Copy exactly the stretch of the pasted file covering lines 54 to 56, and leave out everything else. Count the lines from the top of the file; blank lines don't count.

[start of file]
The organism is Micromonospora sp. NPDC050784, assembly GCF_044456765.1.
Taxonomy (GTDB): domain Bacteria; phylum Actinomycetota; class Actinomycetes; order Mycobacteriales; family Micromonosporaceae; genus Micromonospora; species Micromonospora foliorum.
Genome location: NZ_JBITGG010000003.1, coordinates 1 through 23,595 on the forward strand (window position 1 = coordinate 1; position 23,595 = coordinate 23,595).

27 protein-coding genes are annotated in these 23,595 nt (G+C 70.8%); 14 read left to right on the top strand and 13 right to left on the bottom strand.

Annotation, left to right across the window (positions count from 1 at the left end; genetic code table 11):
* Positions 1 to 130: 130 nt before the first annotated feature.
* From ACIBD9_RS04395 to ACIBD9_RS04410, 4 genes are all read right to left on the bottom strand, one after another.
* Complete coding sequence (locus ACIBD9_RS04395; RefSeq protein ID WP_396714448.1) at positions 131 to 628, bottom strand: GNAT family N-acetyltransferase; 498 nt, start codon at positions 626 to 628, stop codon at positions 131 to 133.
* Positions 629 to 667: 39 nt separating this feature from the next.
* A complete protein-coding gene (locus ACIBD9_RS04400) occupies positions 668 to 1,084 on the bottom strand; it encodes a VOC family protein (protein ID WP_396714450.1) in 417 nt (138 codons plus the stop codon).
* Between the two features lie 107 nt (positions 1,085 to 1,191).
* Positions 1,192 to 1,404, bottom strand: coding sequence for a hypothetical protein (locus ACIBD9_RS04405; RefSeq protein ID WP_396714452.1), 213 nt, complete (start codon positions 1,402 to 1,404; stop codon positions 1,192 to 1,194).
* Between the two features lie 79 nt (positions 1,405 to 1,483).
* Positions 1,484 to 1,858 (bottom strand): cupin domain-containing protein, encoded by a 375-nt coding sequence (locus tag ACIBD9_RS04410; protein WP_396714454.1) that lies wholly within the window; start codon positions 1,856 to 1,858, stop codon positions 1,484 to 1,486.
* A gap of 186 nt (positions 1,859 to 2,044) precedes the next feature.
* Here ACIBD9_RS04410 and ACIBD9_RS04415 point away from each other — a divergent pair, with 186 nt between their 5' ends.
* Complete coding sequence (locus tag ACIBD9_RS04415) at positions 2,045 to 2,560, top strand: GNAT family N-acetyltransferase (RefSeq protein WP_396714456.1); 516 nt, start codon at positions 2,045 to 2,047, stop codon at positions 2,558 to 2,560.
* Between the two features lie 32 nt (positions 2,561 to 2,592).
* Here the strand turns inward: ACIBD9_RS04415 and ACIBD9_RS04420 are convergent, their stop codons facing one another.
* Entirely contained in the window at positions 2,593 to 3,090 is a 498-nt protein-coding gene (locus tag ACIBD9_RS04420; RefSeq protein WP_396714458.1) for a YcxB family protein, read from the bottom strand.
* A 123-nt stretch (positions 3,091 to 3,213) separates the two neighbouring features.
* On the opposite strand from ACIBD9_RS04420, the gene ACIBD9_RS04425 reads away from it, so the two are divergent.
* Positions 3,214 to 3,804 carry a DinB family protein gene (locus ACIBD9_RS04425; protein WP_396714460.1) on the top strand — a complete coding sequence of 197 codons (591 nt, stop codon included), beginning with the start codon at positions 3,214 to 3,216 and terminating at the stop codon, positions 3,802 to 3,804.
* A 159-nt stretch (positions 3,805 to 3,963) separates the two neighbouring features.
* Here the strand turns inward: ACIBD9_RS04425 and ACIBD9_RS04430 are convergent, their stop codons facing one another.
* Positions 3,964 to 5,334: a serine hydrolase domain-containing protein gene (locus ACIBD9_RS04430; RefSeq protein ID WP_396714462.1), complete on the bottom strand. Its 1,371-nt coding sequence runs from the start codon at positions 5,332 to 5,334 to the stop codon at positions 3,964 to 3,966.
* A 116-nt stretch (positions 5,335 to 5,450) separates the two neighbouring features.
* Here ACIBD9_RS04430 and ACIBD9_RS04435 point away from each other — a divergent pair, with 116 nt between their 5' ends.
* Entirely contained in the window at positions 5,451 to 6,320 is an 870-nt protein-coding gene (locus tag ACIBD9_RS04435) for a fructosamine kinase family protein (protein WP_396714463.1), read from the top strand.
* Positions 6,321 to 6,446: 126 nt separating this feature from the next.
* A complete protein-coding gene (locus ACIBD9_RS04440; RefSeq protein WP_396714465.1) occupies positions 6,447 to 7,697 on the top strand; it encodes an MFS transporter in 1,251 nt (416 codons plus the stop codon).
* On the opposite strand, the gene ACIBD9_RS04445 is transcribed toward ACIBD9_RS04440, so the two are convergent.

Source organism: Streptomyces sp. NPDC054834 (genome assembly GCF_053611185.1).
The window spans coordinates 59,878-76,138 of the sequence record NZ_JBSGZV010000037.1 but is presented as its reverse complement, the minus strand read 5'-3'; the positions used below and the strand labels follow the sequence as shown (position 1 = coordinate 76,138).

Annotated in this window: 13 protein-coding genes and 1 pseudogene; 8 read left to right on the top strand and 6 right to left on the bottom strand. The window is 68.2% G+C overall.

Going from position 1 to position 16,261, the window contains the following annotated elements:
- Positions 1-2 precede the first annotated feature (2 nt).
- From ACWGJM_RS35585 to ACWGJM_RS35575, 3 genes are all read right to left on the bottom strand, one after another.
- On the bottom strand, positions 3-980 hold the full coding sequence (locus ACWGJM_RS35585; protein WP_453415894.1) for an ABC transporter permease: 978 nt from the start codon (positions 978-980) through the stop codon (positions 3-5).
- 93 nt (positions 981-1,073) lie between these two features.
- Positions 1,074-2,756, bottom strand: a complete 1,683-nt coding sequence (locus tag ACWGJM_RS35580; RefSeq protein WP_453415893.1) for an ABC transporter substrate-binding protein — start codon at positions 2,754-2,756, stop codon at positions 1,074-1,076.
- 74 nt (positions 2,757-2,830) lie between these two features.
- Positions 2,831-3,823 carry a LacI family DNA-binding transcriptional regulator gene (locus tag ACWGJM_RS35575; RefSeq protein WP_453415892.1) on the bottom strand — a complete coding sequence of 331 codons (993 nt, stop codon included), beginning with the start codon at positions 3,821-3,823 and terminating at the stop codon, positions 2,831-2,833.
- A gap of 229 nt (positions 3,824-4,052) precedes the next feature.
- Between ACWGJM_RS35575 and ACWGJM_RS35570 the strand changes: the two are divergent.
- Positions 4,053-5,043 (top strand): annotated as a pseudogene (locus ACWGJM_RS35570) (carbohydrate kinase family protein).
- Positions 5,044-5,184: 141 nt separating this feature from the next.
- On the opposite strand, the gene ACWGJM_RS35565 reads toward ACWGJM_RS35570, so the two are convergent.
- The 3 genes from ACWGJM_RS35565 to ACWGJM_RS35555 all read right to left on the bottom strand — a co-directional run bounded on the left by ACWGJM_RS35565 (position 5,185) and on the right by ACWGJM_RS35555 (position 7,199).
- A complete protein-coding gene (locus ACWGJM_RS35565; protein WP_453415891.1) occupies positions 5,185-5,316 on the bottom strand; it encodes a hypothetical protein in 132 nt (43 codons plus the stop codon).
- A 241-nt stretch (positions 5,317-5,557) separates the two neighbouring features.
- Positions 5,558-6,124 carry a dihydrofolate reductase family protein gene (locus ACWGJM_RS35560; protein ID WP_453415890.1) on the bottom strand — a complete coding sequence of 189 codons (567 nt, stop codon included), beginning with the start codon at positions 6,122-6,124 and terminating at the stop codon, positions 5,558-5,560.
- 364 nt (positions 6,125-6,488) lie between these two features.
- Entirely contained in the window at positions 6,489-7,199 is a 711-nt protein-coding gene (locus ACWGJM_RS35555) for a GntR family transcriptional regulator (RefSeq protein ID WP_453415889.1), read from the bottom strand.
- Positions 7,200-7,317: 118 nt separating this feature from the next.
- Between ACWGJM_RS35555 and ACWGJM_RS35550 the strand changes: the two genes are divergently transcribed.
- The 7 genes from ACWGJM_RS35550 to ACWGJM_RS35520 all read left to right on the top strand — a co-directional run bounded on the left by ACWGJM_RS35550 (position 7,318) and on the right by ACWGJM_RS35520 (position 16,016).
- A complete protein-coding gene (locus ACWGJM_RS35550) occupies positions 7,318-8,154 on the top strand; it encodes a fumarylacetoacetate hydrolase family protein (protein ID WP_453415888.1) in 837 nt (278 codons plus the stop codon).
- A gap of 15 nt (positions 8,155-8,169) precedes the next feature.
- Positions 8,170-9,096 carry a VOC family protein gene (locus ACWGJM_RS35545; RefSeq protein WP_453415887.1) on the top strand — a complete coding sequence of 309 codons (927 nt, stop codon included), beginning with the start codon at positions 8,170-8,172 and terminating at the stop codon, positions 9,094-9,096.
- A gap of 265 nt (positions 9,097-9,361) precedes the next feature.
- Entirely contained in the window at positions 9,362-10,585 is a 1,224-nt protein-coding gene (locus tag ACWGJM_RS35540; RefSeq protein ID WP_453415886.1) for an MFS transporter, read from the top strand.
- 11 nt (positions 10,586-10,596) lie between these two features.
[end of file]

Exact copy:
- Entirely contained in the window at positions 6,489-7,199 is a 711-nt protein-coding gene (locus ACWGJM_RS35555) for a GntR family transcriptional regulator (RefSeq protein ID WP_453415889.1), read from the bottom strand.
- Positions 7,200-7,317: 118 nt separating this feature from the next.
- Between ACWGJM_RS35555 and ACWGJM_RS35550 the strand changes: the two genes are divergently transcribed.